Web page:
Friday 29 May 2015
Berwick, England to Coldingham, Scotland
Dunlaverock Guest House
A great start to the day as Yvonne cooked me a Craster kipper, which I had missed out on in Craster. Delicious. She also made me a packed lunch. I could have stayed chatting all day but I had to get walking. Only 3 miles to the Scottish Border. I really liked Berwick and could see why Clive and Yvonne have decided to move from London to retire there. Somewhere else I’d like to come back to.
Clive walked me through the town and along the walls to set me off without getting lost and then I was on the headland and heading for the border. I reached the “welcome to Scotland” sign (there’s no “welcome to England” sign of I’d been coming the other way) just as a cloud came over and, as I took a photo of me at the border, it started raining. I hope that’s not a portent for the Scottish part of my trip! Fortunately after about 10 minutes the rain stopped and then it was sunny for the rest of the day.
This stretch of coastline, from Berwick North, is all headland and rocky coves, most of them inaccessible. So beautiful. The sea was a deep blue and very clear. Every headland I walked around I had an intake of breath as I saw another cove that, rather impossibly, looked more beautiful than the last (I’m sure I would have felt exactly the same if I’d been walking the other direction!). Stunning; and so tempting for a swim. I saw plenty of fulmars that were nesting on the cliffs.
Once in Scotland there seemed to be more flies and of course the coast path signs changed and were more consistent. I passed a ruin of an old smuggler’s bothy on the cliff and then the path veered a field away from the cliff edge and next to the railway line.
Suddenly the path signs sent me almost back on myself and headed for the cliff top. I almost tried to cut the corner and head across the field but I’m glad I didn’t as the path did actually go over the cliff (it didn’t look possible from 20 metres away) and suddenly there was a settlement on the sea shore below the cliff. Almost unbelievable. This was Burnmouth and a good place to stop and eat my packed lunch next to the shore.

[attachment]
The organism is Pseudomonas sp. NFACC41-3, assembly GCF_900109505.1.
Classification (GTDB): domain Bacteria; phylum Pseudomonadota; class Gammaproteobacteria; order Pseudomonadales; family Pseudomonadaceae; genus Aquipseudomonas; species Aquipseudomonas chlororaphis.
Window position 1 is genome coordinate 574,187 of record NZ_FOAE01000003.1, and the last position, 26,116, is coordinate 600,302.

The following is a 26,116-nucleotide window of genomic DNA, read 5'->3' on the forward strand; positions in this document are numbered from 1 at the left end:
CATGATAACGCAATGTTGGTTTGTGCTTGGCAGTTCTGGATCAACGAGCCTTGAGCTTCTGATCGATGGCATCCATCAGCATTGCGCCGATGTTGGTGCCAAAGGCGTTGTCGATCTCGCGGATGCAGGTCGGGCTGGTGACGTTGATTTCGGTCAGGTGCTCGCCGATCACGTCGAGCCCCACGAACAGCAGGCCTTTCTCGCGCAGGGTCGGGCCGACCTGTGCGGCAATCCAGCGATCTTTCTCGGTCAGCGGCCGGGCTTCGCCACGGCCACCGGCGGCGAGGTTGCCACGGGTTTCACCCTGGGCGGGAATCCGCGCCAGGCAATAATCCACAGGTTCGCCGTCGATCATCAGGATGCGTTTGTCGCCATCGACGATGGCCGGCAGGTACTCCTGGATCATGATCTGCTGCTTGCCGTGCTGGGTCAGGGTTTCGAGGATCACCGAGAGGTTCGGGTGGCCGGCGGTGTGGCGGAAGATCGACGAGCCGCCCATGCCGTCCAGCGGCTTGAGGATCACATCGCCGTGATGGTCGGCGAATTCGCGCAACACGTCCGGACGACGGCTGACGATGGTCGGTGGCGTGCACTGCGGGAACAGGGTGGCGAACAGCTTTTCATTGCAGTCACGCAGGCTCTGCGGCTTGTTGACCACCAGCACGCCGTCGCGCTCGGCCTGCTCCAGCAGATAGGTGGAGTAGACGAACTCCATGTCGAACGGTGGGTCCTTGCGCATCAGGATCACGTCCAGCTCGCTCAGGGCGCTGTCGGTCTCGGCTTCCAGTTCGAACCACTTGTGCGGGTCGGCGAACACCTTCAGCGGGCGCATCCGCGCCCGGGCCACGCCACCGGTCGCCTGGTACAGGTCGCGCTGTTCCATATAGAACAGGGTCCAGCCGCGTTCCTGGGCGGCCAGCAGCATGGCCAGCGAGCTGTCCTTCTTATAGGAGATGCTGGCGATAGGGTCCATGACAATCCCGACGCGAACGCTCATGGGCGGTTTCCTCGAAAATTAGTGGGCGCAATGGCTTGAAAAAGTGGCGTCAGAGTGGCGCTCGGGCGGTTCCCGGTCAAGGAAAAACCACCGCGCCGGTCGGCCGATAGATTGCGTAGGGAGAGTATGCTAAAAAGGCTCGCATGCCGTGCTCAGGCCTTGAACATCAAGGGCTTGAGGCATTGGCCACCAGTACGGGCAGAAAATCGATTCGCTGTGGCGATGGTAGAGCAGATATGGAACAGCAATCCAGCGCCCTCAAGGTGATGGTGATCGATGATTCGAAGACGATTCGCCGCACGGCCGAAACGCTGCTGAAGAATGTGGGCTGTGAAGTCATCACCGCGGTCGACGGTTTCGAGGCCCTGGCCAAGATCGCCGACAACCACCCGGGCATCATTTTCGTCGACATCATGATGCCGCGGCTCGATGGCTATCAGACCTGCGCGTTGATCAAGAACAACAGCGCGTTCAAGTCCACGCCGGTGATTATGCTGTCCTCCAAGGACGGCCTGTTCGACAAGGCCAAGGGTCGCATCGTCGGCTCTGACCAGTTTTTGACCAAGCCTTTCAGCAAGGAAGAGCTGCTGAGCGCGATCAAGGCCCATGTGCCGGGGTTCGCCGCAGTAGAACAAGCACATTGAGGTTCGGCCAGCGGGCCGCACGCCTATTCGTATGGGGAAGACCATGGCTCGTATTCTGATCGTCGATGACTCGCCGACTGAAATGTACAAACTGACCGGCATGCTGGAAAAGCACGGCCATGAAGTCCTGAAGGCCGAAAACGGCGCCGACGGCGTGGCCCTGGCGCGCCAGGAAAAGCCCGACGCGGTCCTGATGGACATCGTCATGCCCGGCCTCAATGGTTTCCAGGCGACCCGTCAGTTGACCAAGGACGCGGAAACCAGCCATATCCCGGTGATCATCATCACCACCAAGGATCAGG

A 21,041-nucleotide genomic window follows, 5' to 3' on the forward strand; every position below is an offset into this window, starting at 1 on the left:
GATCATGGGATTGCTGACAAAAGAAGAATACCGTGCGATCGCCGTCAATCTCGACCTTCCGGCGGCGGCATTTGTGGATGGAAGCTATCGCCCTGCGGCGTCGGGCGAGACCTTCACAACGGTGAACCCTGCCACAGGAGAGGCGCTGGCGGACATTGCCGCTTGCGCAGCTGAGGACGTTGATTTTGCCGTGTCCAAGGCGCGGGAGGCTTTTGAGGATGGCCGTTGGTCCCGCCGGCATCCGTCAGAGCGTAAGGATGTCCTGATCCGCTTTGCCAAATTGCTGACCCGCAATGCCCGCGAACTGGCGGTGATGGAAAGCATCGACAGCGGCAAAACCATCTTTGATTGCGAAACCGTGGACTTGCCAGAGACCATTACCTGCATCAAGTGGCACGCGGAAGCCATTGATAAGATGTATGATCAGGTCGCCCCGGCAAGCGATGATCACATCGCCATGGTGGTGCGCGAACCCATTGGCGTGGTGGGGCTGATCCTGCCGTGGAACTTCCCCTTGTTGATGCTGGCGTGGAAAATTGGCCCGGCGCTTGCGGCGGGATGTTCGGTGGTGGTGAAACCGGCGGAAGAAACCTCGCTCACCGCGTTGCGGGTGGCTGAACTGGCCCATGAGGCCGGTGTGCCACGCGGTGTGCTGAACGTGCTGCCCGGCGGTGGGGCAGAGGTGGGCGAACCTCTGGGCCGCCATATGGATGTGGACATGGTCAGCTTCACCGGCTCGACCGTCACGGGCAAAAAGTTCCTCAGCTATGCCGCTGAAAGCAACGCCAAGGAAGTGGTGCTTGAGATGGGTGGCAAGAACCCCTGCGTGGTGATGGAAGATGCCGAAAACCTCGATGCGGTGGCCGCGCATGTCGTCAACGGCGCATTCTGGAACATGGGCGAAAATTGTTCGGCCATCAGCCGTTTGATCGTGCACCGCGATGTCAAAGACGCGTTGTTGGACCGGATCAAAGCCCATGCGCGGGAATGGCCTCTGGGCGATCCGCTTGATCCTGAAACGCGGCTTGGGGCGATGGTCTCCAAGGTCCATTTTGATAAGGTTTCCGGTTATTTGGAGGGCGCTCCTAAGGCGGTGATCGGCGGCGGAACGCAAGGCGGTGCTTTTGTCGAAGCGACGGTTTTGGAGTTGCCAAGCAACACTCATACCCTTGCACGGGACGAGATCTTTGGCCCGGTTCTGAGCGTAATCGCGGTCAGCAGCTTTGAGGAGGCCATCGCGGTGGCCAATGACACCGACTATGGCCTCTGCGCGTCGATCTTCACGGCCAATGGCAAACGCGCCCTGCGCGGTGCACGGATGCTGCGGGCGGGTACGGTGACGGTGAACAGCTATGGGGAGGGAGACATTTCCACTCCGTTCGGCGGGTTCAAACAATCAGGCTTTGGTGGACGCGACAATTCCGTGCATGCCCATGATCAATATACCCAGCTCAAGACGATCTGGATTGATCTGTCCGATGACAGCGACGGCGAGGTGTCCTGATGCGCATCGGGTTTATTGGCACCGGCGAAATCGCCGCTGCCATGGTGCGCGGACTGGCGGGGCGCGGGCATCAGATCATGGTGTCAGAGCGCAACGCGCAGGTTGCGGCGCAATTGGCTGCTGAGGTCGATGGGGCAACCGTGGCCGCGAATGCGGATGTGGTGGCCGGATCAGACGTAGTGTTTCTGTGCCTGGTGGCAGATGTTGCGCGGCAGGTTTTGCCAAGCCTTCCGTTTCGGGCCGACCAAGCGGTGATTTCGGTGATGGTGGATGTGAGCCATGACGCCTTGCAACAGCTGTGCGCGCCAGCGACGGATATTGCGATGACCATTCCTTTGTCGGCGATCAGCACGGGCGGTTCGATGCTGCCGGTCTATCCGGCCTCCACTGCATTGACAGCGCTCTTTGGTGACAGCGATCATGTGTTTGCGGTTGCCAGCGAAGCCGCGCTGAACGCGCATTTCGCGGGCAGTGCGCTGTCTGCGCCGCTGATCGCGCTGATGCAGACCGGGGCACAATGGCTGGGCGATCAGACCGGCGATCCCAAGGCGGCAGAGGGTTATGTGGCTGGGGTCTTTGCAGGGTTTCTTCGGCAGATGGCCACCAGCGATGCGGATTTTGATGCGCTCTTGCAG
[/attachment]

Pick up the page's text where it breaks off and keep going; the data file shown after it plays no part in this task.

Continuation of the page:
I walked through this tiny lower section of the town with its old harbour for fishing boats and up the ridiculously steep road to get out and head to Eyemouth.
This area has a strong fishing tradition and both Burnmouth and Eyemouth had memorials to the 189 men who died in the great storm of 1881. There is also a smuggling heritage and the large and imposing Gunsgreen House in Eyemouth was the home of the wealthy and pseudo-respectable smuggler John Nisbet.
I stopped for coffee and cake and headed on to Coldingham. More stunning coves and then a beautiful little beach with Coldingham dribbling down onto it. This beach was the first I’d seen with lifeguards and swimming flags. Either the Scots are hardier or it provides more employment. My guest house was overlooking the beach and so it seemed natural to dump my stuff, do some quick handwashing, and then take a dip in the beautiful sea. It was cold. Lovely though. I managed 5 minutes and then had to come out because a crow was emptying my towel and clothes from the plastic bag they were in. Not far up the beach to a hot shower.
I had dinner in the local St Vedas hotel that only does restaurant meals at the weekend. I was lucky to get a table as it is full with locals because the chef is very good. I had a lovely chat with a local couple over dinner and I treated myself to celebrate a great day, scallops and then an award winning scotch pie. Delicious.